This week I sewed up a shirt out of a fabric I am absolutely in love with. It, of course, has a chicken on it. It is going to be my favourite shirt until wears threadbare and even then it will probably be upcycled into something new. I used a high-quality cotton/Lycra blend, and the artwork was designed by a Canadian artist which was then printed onto fabric and sold by a very small Canadian company. This little process has got me thinking about the bigger sustainability picture this week, as it has also got me looking at my closet.
I own a lot of clothes. I wager I actually own less than the average Canuck since I’ve been actively cleaning out and holding back from purchasing in the last few months, but by what any one person needs to wear I own a lot. Most of them are cheap. Like many people who are also not made of money, I occasionally fall into the trap of trendy, low-quality, low-cost fashion. It’s so cheap! You can go to almost any mall, walk into an extremely low-cost shop and buy a ready-to-wear shirt for $8-$10. At this price, you can buy five of them and just toss them out when they get holes! What most of us conveniently forget about, though, is what goes on behind our closet.
Most of those clothes are made out of polyester (a synthetic fiber which breaks down like plastic – slowly!), and they come from faraway countries where they are mass-produced in factories which have questionable labour policies and working conditions, packaged in plastic and shipped overseas in large, stinky vehicles, where they eventually make their way to us – the consumer who is happy to block all of this out because we are getting a trendy shirt for $10. We want cheap clothes, so we overlook the fact that our money is going straight into another economy, never to be seen again.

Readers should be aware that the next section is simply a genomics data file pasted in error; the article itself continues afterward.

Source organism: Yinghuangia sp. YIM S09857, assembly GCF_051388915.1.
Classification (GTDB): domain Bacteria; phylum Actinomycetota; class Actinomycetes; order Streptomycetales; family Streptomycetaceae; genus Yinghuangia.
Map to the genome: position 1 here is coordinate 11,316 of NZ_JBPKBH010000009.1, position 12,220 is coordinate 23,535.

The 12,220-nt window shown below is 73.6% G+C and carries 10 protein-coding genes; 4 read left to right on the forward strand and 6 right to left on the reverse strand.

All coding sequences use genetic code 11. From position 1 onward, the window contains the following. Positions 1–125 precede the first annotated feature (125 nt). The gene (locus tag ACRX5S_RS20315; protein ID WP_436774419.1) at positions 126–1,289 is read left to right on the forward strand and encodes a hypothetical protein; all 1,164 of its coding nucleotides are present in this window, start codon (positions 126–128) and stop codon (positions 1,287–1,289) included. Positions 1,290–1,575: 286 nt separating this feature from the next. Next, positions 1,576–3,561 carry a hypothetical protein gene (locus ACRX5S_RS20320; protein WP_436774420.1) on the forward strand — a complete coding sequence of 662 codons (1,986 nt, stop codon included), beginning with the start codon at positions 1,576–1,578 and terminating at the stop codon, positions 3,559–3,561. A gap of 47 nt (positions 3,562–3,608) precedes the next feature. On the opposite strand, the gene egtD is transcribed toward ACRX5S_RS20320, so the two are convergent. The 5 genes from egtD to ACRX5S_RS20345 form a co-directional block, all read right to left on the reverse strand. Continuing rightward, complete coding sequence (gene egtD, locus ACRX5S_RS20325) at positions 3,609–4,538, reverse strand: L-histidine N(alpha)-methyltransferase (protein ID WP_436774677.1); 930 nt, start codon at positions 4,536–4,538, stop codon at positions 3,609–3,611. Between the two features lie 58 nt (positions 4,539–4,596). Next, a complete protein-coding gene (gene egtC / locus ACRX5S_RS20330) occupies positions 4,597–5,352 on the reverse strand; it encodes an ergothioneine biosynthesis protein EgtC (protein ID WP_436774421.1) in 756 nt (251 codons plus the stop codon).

The shirt I sewed is cotton-Lycra. I admit it isn’t perfect, because the Lycra is a synthetic product that won’t break down quickly. However, it’s only 5% of the shirt. Because of this ingredient, my shirt is very durable and will last me a long time. Because I sewed it myself, I was able to make sure the stitching is sound. I ordered the fabric from a Canadian company who worked with a Canadian designer. A significant portion of the money generated from this entire process will stay in the Canadian economy, which supports Canadian jobs. The materials for this project cost me approximately $32.
Now, I understand that for the significant majority of people, sewing one’s own clothes simply isn’t a realistic goal. People are busy, they work long hours, they want to spend time with their children, or even more simply, they just don’t want to sew. All of these reasons are fair. I just hope that I can encourage anyone reading this to think about their clothing choices from a new perspective. Given my history of wear and tear on my clothing, my shirt made from high-quality materials will probably last me two to four years of regular use, if not longer. To buy such a garment ready to wear would run approximately $100-$150. A $10 shirt from a trendy shop often wears raggy after just a few washes. It’s the type of garment that is often ready to be replaced after about a season or so of wear, or it lasts long because it is worn sparingly to preserve it which requires a full closet to stay clothed during the week. If that $10 shirt is replaced at the end of the season it was purchased for, an individual is looking at spending up to $40 a year just for one part of their wardrobe. Over 2-4 years, that can add up to $80-$160 for eight to sixteen shirts that are worn briefly and often discarded. That’s a heck of a lot of waste potentially ending up in our landfills and ecosystems when we consider the number of consumers out there in the world!
You don’t have to throw out your whole wardrobe tomorrow to have an impact. If affordability is an issue because it’s easier to shell out the $10 now instead of $100, that’s ok. Changes aren’t always made overnight. But maybe I can get you thinking about your clothing choices down the road! I would love to see people choosing clothing they love that will last them a long time, and that makes them feel good instead of repeatedly dishing out their hard-earned cash for cheap fashion statements designed to last for a hot minute. I would love to see local artists and businesses supported by wages reflective of the love and care put into their products by the people in their communities and strong local economies! Imagine the reduction in wasteful packaging and fuel costs to clothe us! I’m willing to sound perfectly cliche; be the change you want to see in the world. For me, that means making thoughtful clothing choices and even creating my own clothing to reduce my impact in the massive world of fashion. What change do you want to be in your world?